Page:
I’ve always regarded Europe as more or less of a restaurant.
"Still trying to wrestle reality down and have your way with it, Toad?"
But he was OK in small doses, and was one of the three or four hundred people I could really be myself with.
"So what’s that you’re digging, a hole?" I says. We pulled our chairs closer.
It’s not easy having to start over at my age. When you get to my time of life what you want is a little dignity. I’m just going to sit here and think about all the women I’ve treated badly.
But there was solace to be found neither in the achievements of culture nor the amusements of the mob. This was fun!
I don’t know, I’m of eighty-five minds about everything. I just try to lie still and not think.
Some kind of music came on with furrows in its forehead.
The problem as I see it is to embrace life without gutting yourself on an altar.
Self-condemnation is its own reward.
Of course my frivolity about it is a mask but it does convince me.
He came from a long line of get-out-there-and-get-that-money types and was I think inclined to question my seriousness. Considered me a mere fun-haver, which I think is a legitimate goal in life, though I regard the word mere as value-laden.
I had almost died of grief myself when it hadn’t worked out but, when I investigated the size of her dowry I found little choice.
I-could-not-love-thee-dear-so-much-loved-I-not-moi-même-more sort of thing.
It was after dawn. Not really my country, after dawn. I don’t like to see after dawn unless I sneak up on it from behind.
I needed sleep. Sleep is I guess you might say my passion. The ideal state. Be good to sleep and sleep will be good to you, is how I see it.
For goblins loom up at us from all sides, do they not? The average person needs enormous courage just to make it through the day. I spend most of it in bed.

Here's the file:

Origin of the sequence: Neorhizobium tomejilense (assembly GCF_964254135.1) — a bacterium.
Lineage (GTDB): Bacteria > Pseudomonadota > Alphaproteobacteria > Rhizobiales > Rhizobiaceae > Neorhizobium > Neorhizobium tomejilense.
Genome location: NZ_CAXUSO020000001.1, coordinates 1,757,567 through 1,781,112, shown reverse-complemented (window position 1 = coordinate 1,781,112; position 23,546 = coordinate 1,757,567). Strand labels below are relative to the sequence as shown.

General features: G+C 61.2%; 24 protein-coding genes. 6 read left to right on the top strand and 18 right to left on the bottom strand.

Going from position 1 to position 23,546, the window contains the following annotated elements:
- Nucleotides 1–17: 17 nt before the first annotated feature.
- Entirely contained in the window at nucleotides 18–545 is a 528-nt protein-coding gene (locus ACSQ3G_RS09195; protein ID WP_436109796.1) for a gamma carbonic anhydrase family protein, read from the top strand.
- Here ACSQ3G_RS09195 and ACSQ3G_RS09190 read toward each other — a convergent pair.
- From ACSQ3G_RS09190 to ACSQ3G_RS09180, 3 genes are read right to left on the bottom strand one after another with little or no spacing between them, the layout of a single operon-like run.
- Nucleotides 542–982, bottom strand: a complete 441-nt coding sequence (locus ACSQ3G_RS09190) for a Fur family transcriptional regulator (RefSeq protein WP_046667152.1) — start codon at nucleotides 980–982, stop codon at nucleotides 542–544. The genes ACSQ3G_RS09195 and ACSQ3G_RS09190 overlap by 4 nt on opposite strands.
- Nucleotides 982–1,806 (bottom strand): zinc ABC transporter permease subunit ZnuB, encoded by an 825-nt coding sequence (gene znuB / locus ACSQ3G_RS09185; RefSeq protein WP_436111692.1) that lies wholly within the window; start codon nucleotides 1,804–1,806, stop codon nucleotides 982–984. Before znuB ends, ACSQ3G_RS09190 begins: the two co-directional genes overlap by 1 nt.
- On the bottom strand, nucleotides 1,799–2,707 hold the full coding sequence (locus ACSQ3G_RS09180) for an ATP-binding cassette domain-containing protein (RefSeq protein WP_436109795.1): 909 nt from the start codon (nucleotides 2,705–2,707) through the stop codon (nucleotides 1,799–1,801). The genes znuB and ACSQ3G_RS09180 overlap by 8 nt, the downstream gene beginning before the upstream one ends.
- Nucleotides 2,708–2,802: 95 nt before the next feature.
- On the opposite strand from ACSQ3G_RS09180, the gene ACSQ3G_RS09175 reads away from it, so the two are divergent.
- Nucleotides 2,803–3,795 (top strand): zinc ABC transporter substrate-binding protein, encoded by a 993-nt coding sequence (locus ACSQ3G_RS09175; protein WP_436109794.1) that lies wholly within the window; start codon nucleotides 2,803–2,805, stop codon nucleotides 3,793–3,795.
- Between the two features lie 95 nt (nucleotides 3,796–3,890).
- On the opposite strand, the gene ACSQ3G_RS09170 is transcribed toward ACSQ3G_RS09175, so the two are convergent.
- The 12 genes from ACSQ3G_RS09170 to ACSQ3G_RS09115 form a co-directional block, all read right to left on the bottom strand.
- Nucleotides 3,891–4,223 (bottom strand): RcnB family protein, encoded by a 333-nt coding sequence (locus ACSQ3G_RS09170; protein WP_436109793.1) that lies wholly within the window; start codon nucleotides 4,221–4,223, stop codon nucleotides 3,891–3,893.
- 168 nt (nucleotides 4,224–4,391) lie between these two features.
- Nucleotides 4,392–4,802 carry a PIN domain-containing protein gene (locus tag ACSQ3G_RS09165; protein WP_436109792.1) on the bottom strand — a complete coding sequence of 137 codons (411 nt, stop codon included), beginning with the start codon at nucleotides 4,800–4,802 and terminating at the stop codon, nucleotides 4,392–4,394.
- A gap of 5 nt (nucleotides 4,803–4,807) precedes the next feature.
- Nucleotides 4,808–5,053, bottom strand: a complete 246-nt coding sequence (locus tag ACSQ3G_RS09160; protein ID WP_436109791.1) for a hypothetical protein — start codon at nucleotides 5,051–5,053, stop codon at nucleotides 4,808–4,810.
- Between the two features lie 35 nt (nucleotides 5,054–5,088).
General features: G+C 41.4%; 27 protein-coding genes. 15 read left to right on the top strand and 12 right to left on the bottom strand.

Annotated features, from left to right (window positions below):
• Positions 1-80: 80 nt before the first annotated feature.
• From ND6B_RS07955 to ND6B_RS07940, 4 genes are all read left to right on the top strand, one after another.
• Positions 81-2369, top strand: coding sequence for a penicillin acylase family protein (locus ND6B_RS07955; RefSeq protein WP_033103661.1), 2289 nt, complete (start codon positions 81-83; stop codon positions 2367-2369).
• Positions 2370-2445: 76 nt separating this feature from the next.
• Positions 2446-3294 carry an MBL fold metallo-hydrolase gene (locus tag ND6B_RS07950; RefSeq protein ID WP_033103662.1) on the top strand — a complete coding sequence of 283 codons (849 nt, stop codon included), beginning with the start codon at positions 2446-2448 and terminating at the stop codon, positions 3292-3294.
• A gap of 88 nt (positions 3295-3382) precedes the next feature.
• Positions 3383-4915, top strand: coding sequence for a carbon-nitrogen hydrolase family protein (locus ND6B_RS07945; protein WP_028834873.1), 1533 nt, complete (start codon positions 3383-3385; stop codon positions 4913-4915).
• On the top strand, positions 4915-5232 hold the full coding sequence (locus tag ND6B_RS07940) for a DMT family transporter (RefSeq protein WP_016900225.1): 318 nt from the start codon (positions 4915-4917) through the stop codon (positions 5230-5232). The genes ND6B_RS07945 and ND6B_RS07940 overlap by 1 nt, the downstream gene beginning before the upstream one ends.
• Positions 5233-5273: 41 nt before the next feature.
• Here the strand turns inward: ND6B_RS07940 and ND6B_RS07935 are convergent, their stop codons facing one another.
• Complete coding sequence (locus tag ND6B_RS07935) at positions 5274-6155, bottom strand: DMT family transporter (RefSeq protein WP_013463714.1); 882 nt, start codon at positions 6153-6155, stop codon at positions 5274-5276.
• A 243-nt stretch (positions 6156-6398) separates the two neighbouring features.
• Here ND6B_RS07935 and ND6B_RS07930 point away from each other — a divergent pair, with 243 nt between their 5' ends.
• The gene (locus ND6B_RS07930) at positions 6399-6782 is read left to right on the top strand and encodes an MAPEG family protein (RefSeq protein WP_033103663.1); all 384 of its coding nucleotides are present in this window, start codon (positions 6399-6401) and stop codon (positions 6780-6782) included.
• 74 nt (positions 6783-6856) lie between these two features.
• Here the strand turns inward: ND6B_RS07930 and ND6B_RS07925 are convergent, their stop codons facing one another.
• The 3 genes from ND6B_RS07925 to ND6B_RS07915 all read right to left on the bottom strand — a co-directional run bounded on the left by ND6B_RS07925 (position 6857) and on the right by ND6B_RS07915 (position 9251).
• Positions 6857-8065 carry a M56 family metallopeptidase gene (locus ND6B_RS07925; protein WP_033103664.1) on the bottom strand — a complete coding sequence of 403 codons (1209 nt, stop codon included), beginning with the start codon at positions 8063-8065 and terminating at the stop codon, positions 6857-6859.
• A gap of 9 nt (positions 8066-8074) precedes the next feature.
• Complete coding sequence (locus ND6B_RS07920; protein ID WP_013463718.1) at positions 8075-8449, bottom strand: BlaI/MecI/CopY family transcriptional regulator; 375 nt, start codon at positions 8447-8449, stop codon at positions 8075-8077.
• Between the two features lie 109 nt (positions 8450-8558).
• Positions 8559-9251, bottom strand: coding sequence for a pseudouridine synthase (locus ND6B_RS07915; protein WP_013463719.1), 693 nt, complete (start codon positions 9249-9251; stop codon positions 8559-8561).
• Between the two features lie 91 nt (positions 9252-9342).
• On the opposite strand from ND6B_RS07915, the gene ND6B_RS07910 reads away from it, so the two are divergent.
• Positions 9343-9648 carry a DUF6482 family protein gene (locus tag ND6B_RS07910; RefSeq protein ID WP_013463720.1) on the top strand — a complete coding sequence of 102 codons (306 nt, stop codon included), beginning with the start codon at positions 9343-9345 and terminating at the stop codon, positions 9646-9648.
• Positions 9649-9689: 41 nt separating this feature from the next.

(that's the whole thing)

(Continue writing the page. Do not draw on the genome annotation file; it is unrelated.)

Unless the child is there. The child is the Anti-Sleep. It enters the room and stands silently by the night table directing thought waves at me. For it is malign, the child. A thing of evil disguised as a small girl.
"Oh, I know, I know," said Count Clarence, "she's much the best part of me. I really can't stand her anymore."
Your-vulgarity-varies-as-the-power-of-your-music-system-and-the-visibility-of-your-shoes sort of thing.
All right, I hadn’t been the best possible person, I can admit that. I hadn’t always put the other guy first. I had chosen perhaps to cultivate some sensations over others, that’s true. I wasn’t even going out with a fully integrated personality.
No, I had forsaken the project of self-improvement to be borne along on a tide of whatever. Delinquent even to the discipline of accumulating income. Adrift, in the ultimate sense. No anchor. Thirty-eight years of trying to work my wang into life and what did I have to show for it? Waist-high in water and about to achieve total moisture.
"Well," I said, putting my hands behind my head, "I’ve sure learned my lesson. I’m not going to be so conceited any more!"
A sequel to Foreign Matter (the order matters not at all), New York, Atheneum/Macmillan:
“A very, very funny book."—The West Coast Review of Books
“Fresh and spirited.”—Publishers Weekly
“Enormously enjoyable.”—Kirkus Reviews
“A complete success.”—Books in Canada
“A delightfully comic creation.”—The Montreal Gazette
“Funny, ebullient comedy of errors.”—Santa Cruz Sentinal
“The feel of a Peter Sellers movie.”—Wichita Eagle-Beacon
“Fast-moving and funny.”—Anniston Star
“Could bode well for his future.”—The New York Times
On the Kindle:
"This was the most hilarious book I have ever read. I laughed out loud again and again….and then I would hit another part that had me laughing some more. I was kind of sad when I finished it." Pat Thompson, Goodreads
"Physical comedy sequences on par with the best of Chaplin and Keaton." Jon Zelazny, Amazon